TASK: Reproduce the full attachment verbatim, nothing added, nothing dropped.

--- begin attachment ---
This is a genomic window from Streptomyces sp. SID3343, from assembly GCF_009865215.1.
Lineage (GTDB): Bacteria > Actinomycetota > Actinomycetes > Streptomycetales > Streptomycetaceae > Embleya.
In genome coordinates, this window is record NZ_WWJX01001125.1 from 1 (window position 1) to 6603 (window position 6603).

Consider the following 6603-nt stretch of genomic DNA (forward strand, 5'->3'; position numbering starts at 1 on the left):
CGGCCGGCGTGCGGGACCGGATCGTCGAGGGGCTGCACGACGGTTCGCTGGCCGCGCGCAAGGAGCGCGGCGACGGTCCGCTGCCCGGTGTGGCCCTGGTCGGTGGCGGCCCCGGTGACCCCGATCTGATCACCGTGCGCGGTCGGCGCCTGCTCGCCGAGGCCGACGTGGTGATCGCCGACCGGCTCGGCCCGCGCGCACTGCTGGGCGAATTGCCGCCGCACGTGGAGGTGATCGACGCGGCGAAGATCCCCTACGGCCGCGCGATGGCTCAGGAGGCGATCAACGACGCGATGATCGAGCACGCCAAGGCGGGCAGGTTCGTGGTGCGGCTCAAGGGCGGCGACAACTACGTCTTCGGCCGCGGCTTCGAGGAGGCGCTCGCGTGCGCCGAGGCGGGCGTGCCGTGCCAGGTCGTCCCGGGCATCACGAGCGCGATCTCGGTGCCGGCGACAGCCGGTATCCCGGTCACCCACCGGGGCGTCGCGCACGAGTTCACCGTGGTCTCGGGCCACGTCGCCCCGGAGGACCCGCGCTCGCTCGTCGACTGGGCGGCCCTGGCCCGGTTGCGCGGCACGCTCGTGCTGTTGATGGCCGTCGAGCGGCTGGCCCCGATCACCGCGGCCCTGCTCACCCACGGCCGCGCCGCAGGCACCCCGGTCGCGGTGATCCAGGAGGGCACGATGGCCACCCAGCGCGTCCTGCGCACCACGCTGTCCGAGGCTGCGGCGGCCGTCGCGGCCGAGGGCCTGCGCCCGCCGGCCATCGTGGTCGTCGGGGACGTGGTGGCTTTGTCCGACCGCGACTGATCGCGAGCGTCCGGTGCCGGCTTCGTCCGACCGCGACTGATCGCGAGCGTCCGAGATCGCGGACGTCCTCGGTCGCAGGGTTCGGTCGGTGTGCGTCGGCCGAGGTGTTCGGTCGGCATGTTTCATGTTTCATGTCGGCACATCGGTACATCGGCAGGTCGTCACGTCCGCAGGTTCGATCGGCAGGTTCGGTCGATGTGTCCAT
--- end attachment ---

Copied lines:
This is a genomic window from Streptomyces sp. SID3343, from assembly GCF_009865215.1.
Lineage (GTDB): Bacteria > Actinomycetota > Actinomycetes > Streptomycetales > Streptomycetaceae > Embleya.
In genome coordinates, this window is record NZ_WWJX01001125.1 from 1 (window position 1) to 6603 (window position 6603).

Consider the following 6603-nt stretch of genomic DNA (forward strand, 5'->3'; position numbering starts at 1 on the left):
CGGCCGGCGTGCGGGACCGGATCGTCGAGGGGCTGCACGACGGTTCGCTGGCCGCGCGCAAGGAGCGCGGCGACGGTCCGCTGCCCGGTGTGGCCCTGGTCGGTGGCGGCCCCGGTGACCCCGATCTGATCACCGTGCGCGGTCGGCGCCTGCTCGCCGAGGCCGACGTGGTGATCGCCGACCGGCTCGGCCCGCGCGCACTGCTGGGCGAATTGCCGCCGCACGTGGAGGTGATCGACGCGGCGAAGATCCCCTACGGCCGCGCGATGGCTCAGGAGGCGATCAACGACGCGATGATCGAGCACGCCAAGGCGGGCAGGTTCGTGGTGCGGCTCAAGGGCGGCGACAACTACGTCTTCGGCCGCGGCTTCGAGGAGGCGCTCGCGTGCGCCGAGGCGGGCGTGCCGTGCCAGGTCGTCCCGGGCATCACGAGCGCGATCTCGGTGCCGGCGACAGCCGGTATCCCGGTCACCCACCGGGGCGTCGCGCACGAGTTCACCGTGGTCTCGGGCCACGTCGCCCCGGAGGACCCGCGCTCGCTCGTCGACTGGGCGGCCCTGGCCCGGTTGCGCGGCACGCTCGTGCTGTTGATGGCCGTCGAGCGGCTGGCCCCGATCACCGCGGCCCTGCTCACCCACGGCCGCGCCGCAGGCACCCCGGTCGCGGTGATCCAGGAGGGCACGATGGCCACCCAGCGCGTCCTGCGCACCACGCTGTCCGAGGCTGCGGCGGCCGTCGCGGCCGAGGGCCTGCGCCCGCCGGCCATCGTGGTCGTCGGGGACGTGGTGGCTTTGTCCGACCGCGACTGATCGCGAGCGTCCGGTGCCGGCTTCGTCCGACCGCGACTGATCGCGAGCGTCCGAGATCGCGGACGTCCTCGGTCGCAGGGTTCGGTCGGTGTGCGTCGGCCGAGGTGTTCGGTCGGCATGTTTCATGTTTCATGTCGGCACATCGGTACATCGGCAGGTCGTCACGTCCGCAGGTTCGATCGGCAGGTTCGGTCGATGTGTCCAT